Many could argue that peanut butter and jelly or spaghetti and meat balls go together about as well as cursing and construction job site. Sometimes I find myself surprised that there are more curse words written into construction proposals.
“Move the F-ing wall for the 3rd F-ing time………….1,200 F-ing dollars” for example.
Now, imagine if you will, a world in which foul language was not allowed on a job site [cue the Twilight Zone Intro]. I can almost hear the gasps as I type this, sending a cold shiver throughout my entire body.
But, as chilling as that scenario may seem, it’s reality on a Philadelphia construction site on Temple University’s campus. Madison Construction is the general contractor on the job, according to FOX29, tasked to build the university’s new library. The job made local news recently after a “No Foul Language” sign was spotted.
FOX29 also reports that the “ban” didn’t come from complaints, either, just a general policy that Madison Construction upholds. The workers that reporters spoke to admitted that watching their language has been an “adjustment.”
Full story: No foul language allowed at Temple University construction site | FOX29
West Virginia is either the southern most northern state and the northern most southern state, but either way it has done well and landed at #18 on our countdown. The wildest and wonderfullest state was helped on our list by having a cost of living 4.1% lower than the national average, according to MERIC, moving it approximately 8 spots up the list.
Over the past few years, it has been abundantly clear that many contractors have their choice of work and not enough resources to handle all of the opportunities. That abundance commonly leads to the labor field being able to bounce between companies for quick wage increases, leaving company owners and management struggling to keep fully staffed with qualified people.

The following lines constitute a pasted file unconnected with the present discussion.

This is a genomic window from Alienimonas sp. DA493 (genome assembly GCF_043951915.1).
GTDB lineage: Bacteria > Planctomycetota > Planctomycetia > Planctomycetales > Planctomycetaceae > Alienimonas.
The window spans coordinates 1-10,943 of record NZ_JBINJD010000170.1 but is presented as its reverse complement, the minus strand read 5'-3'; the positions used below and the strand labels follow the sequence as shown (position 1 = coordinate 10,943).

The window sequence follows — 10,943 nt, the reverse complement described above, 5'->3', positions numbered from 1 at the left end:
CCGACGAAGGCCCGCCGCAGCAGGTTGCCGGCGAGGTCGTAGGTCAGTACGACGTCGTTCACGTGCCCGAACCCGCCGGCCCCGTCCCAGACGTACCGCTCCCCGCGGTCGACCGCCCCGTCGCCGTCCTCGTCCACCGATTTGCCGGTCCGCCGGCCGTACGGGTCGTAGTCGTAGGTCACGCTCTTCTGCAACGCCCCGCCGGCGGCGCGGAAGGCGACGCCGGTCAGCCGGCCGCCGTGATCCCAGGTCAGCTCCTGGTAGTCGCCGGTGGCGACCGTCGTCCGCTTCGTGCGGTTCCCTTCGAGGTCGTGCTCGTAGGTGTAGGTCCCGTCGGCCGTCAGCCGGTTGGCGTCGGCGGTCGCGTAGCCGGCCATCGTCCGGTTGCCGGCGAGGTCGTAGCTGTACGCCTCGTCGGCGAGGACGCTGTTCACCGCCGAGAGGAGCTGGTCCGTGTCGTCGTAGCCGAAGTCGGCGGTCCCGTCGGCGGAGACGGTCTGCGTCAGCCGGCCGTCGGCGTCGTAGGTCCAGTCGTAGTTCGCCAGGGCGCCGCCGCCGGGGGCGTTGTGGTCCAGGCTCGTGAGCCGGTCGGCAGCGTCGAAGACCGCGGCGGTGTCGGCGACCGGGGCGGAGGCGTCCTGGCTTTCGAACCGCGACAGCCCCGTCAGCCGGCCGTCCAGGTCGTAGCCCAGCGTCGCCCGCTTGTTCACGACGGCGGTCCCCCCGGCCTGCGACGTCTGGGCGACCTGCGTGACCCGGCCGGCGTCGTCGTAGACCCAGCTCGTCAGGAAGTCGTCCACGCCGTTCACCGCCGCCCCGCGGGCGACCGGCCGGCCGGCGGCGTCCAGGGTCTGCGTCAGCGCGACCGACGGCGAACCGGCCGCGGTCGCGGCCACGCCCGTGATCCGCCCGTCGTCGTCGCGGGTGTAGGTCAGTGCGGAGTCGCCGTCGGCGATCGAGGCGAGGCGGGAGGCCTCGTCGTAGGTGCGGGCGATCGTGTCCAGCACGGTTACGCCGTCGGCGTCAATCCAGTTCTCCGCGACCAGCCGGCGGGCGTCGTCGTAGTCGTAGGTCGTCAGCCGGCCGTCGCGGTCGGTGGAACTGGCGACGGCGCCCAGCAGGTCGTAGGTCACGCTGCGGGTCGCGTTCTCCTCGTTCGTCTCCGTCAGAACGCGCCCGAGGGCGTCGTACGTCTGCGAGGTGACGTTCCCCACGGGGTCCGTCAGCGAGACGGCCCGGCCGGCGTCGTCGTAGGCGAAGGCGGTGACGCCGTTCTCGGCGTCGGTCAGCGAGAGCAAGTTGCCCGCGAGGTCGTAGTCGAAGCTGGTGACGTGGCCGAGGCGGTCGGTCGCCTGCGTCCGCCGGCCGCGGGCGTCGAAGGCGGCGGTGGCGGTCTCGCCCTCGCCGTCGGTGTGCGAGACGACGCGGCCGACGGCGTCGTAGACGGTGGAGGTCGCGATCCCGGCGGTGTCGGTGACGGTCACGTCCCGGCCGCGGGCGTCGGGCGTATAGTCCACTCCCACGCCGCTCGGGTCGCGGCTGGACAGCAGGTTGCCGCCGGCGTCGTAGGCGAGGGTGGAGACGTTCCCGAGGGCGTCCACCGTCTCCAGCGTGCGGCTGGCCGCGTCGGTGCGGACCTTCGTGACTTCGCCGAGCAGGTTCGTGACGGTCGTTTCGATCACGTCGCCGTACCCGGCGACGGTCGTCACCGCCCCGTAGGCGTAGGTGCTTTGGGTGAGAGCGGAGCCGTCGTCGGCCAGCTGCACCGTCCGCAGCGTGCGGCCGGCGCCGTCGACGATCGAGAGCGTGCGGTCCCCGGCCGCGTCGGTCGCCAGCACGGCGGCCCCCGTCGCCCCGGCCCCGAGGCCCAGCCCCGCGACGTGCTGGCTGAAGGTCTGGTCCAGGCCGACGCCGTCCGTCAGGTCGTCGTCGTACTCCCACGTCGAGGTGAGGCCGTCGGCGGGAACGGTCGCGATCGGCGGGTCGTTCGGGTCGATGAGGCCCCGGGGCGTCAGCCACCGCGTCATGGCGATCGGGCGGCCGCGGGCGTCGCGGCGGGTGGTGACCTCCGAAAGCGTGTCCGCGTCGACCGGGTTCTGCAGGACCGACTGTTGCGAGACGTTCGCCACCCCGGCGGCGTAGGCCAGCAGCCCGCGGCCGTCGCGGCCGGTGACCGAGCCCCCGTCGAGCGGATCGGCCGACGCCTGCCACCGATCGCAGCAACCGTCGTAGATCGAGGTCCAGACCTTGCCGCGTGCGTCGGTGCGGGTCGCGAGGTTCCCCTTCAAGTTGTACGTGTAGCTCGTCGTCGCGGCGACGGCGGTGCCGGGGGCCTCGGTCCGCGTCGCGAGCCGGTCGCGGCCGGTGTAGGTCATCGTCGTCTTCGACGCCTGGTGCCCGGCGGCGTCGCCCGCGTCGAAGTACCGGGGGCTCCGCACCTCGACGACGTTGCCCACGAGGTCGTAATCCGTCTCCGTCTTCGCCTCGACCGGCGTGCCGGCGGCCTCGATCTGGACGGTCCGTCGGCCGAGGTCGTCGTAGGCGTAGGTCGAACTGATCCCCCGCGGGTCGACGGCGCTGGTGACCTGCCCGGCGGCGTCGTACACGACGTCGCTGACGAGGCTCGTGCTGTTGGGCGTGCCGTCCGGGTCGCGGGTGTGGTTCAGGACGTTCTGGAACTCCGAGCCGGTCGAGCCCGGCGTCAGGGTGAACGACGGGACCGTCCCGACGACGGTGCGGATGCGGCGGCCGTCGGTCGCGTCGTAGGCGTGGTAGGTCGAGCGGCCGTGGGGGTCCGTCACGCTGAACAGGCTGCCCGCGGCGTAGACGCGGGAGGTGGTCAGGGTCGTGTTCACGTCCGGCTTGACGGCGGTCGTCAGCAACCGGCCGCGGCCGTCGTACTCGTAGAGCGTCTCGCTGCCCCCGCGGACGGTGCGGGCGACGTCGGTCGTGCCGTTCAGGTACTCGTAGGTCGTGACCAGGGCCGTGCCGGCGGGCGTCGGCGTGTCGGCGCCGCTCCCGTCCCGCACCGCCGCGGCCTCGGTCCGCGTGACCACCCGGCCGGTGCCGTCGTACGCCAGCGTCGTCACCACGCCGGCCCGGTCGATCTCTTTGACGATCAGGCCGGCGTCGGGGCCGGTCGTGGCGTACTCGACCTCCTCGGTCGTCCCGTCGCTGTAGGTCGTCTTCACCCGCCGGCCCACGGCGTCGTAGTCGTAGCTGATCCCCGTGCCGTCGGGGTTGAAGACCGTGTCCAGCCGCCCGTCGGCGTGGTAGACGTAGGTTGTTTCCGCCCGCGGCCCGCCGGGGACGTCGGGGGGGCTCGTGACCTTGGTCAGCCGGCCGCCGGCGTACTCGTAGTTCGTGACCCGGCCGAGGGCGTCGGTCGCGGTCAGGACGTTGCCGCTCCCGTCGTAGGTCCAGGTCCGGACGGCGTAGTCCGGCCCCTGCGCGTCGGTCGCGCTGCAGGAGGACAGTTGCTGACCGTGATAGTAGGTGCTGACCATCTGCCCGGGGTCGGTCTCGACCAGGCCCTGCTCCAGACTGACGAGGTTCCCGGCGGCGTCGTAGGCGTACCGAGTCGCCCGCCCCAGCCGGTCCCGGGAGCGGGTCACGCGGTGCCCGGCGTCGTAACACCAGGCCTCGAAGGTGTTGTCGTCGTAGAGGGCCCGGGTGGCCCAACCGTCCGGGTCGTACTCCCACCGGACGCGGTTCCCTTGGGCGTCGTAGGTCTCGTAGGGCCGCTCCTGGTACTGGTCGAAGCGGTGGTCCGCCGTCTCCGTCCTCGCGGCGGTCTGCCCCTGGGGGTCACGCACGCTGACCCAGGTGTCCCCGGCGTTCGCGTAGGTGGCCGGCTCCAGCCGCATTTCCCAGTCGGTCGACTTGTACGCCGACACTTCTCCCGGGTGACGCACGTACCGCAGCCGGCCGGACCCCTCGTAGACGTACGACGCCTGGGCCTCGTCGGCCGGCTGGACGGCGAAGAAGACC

Louisiana, home of jazz music, gumbo, and next door neighbor to #20 Texas, is the first one on our list to reach the teens in the rankings. America’s most swamp heavy state benefits from a low cost of living, 5.4% below the national average, according to MERIC.
You may have been sitting in your house or office one day and noticed the distinct sound of a bird hitting the window. It’s pretty common, as it’s estimated that as many as 988 million birds die in the US each year by colliding into glass. The new arena that will house the NBA’s Milwaukee Bucks has incorporated some design elements that will reduce the amount of birds killed by the massive structure, allowing it to be dubbed the “World’s Most Bird Friendly Sports Arena.”
The construction industry ranks first in total suicides and second in suicide rate compared to all other industries in the United States, according to a 2016 study by the Center for Disease Control (CDC). This sad fact led more than 75 industry groups to form an alliance to combat the epidemic in 2016. Some of the members recently met in in Washington DC to help construction companies to better address mental health issues among their workers.
Texas is the second largest state in the entire country by land area, trailing only Alaska. It’s significant land mass and relatively low population density help the state have a very low cost of living, according to MERIC, at 9.4% below average. That allowed Texas to drop over 12 spots in our ranking.
Just over a year ago, in September of 2017, Hurricane Irma blew through Miami, Florida, bringing extremely high speed wind with it. The wind caused 3 cranes to collapse in southern Florida, 2 in downtown Miami and 1 more in Ft. Lauderdale. Interesting video of the dismantling of one of the failed cranes was shared on Youtube.
In September of 2017, OSHA’s new standard on exposure to respirable crystalline silica went into effect in the construction industry. The rule lowered the allowable exposure to the harmful substance to 50 micrograms per cubic meter, a measurement that we’re all familiar with [/sarcasm]. After a full year of enforcement, OSHA is considering making a change to the rule.
Connecticut is a relatively small state with a very high population density, ranking 48th in total area and 4th in density. The state also has a very high cost of living, at 16.5% above the national average, according to MERIC.